Narrative of the third and last expedition for the liberation of Ireland and of the capture, trial and death, of Theobald Wolfe Tone by the Editor

The next day was passed in a kind of stupor. A cloud of portentous awe seemed to hang over the City of Dublin – The apparatus of military and despotic authority was everywhere displayed; no man dared to trust his next neighbour, nor one of the pale citizens to betray, by look or word, his feelings or sympathy. The terror which prevailed in Paris, under the Rule of the Jacobins, or in Rome, during the proscriptions of Marius, Sylla, and the Triumviri, and under the reigns of Tiberius, Nero, Caligula, and Domitian, was never deeper, or more universal, than that of Ireland, at this fatal and shameful period. It was, in short, the feeling which made the People, soon after, passively acquiesce in the Union, and in the extinction of their name as a Nation. Of the numerous friends of my father, and of those who had shared in his political principles and career, some had perished on the scaffold, others rotted in dungeons, and the remainder dreaded, by the slightest mark of recognition, to be involved in his fate. One noble exception deserves to be recorded.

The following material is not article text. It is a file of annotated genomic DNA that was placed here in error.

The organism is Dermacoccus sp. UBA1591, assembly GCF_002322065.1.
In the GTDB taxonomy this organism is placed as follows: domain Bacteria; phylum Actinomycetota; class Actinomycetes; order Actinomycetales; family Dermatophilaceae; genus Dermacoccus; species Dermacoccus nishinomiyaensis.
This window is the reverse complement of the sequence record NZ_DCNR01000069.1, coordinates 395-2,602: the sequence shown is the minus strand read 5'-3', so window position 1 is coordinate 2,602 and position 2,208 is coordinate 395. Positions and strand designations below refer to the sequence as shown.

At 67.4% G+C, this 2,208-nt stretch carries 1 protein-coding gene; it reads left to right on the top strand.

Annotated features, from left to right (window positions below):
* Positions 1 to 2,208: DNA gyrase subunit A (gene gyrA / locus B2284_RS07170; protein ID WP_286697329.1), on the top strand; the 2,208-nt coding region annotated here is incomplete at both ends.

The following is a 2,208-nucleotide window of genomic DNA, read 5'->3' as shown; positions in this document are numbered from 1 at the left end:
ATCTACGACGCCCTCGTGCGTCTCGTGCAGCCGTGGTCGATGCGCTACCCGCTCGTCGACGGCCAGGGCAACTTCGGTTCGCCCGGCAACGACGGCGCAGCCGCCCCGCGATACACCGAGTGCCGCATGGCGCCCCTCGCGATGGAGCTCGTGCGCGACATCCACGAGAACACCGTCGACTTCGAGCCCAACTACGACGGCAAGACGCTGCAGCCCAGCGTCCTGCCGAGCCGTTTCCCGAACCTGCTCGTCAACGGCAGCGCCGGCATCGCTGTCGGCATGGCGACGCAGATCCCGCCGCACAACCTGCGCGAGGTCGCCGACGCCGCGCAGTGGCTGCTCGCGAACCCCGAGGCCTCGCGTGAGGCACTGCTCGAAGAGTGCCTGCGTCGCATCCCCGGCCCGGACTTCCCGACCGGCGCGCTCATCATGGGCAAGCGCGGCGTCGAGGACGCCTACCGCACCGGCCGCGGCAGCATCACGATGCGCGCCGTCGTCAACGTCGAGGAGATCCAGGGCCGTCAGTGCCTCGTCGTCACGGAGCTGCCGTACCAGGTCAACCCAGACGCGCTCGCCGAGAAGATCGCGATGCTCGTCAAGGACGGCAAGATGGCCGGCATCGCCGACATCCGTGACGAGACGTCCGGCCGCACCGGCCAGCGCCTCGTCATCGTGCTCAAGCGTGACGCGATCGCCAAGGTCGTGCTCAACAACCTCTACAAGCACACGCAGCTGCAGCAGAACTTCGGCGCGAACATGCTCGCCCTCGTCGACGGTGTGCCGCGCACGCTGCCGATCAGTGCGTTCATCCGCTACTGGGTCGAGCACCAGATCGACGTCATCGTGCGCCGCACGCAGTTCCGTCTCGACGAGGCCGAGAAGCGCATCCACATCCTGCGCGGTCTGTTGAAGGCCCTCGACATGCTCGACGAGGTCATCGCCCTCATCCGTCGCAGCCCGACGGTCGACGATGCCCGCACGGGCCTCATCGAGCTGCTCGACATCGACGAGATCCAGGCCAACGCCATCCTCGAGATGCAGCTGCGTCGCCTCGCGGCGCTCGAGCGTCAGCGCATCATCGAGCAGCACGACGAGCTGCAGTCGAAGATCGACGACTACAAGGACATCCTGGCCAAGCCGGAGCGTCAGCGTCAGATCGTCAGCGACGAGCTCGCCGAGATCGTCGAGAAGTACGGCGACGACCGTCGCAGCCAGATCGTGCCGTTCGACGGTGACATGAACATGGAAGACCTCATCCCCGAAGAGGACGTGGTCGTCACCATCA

John Philpot Curran, the celebrated orator and patriot, had attached himself, in his political career, to the Whig Party: but his theoretical principles went much farther. And when the march of the Administration to despotism was pronounced – when the persecution began – I know that in the years 1794 and 1795, and particularly, at the Drogheda Assizes, in the former year, and on occasion of the trial of Bird and Hamill, where they were both employed as counsel, he opened his mind to my father; and that on the main point – on the necessity of breaking the connection with England – they agreed. Curran prudently and properly confined himself to those legal exertions at the bar, where his talents were so eminently useful, and where he left an imperishable monument to his own and to his country’s fame. It was well that there remained one place, and one man, through which the truth might sometimes be heard. He avoided committing himself in the Councils of the United Irishmen; but, had the project of liberating Ireland succeeded, he would have been amongst the foremost to hail and join her independence. On this occasion, joining his efforts to those of M Peter Burrowes, he nobly exerted himself to save his friend.